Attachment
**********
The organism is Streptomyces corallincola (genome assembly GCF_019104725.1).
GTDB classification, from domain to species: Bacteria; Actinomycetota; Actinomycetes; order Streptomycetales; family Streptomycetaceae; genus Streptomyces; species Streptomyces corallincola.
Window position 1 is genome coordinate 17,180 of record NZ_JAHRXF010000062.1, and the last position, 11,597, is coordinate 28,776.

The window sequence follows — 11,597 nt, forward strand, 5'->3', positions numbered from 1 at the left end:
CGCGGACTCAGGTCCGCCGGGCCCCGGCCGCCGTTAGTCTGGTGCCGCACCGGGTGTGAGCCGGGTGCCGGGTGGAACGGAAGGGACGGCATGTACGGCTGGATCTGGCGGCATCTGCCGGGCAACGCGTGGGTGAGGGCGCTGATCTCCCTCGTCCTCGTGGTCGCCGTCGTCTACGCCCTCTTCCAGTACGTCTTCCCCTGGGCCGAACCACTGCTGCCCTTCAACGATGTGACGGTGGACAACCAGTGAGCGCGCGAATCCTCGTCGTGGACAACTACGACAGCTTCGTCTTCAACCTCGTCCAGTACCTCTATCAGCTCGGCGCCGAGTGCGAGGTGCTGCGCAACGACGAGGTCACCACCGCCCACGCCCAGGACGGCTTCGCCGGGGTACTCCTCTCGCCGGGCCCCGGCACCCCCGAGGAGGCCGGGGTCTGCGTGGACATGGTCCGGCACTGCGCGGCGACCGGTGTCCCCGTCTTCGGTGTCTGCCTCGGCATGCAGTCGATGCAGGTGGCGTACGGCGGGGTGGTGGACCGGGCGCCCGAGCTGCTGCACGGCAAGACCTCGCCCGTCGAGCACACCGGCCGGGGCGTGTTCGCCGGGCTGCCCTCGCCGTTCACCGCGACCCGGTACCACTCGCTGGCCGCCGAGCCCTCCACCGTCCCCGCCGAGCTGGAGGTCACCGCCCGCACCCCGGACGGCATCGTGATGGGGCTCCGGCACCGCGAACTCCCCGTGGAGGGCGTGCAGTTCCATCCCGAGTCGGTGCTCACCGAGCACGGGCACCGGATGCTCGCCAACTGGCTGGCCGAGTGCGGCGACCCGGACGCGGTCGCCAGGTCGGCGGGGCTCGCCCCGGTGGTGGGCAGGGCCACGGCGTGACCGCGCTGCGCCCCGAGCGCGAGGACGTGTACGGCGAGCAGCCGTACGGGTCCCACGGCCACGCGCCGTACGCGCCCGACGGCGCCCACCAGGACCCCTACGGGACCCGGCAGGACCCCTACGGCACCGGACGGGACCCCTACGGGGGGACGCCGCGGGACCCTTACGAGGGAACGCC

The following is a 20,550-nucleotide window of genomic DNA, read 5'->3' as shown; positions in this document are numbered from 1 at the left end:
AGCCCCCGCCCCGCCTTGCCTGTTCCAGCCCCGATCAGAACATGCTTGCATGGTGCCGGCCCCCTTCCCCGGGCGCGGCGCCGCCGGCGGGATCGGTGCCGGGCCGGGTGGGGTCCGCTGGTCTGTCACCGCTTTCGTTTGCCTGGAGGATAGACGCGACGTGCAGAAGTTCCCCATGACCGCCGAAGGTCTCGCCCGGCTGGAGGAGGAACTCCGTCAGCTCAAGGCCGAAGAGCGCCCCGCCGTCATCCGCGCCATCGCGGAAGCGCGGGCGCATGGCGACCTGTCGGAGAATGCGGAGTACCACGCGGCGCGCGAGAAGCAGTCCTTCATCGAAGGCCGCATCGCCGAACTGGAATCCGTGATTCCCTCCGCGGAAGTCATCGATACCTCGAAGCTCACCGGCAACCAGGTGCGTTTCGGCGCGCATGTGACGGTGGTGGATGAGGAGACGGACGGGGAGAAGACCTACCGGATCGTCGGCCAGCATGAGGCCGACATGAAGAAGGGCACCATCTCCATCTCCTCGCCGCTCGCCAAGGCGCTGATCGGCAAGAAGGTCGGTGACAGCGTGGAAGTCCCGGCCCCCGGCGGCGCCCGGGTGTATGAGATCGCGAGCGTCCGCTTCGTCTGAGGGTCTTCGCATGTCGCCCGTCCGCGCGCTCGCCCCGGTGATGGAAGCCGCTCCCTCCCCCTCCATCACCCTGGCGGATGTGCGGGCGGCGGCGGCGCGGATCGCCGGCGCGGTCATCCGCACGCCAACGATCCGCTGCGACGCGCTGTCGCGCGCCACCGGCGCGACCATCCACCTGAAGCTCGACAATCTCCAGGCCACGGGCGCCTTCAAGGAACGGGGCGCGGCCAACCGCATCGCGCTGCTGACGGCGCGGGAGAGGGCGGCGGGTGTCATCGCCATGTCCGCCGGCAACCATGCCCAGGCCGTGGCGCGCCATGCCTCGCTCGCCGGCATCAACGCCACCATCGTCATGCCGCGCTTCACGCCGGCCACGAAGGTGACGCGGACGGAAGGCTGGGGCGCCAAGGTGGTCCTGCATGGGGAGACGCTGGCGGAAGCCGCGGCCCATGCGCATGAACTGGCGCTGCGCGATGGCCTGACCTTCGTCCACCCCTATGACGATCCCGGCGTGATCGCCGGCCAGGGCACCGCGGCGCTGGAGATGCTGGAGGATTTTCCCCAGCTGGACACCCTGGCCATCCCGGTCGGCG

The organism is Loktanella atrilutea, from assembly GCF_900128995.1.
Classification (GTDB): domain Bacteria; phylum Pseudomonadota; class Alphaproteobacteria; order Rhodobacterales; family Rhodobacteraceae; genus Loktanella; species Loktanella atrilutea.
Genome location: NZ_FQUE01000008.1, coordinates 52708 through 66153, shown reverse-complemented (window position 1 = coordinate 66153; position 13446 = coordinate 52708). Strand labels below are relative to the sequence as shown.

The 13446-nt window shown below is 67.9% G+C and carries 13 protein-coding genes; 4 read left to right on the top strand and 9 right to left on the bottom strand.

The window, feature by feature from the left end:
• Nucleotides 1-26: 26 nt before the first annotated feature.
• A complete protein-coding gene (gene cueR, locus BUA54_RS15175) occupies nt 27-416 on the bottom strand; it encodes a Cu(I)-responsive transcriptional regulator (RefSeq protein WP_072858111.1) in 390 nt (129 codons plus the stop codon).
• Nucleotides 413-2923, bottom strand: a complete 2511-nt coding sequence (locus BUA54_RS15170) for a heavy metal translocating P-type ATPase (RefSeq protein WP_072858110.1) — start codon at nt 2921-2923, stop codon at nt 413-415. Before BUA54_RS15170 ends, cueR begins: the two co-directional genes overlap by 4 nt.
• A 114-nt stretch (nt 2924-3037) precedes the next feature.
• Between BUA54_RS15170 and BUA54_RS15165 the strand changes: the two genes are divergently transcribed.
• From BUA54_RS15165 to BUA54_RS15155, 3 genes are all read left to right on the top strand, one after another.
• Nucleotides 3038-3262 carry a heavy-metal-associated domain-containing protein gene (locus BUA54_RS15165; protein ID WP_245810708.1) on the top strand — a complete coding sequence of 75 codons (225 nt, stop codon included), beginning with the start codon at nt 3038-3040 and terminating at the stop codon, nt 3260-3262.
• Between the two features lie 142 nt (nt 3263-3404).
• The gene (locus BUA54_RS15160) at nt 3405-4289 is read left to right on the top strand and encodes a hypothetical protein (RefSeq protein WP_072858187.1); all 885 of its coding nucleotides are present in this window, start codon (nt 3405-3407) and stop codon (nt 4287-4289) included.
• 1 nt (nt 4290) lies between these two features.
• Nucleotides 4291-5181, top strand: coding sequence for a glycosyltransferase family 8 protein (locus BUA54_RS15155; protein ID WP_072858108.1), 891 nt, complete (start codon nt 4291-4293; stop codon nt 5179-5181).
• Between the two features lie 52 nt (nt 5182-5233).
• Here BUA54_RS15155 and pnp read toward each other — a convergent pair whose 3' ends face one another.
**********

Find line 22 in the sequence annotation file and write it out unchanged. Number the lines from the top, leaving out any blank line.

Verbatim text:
• 1 nt (nt 4290) lies between these two features.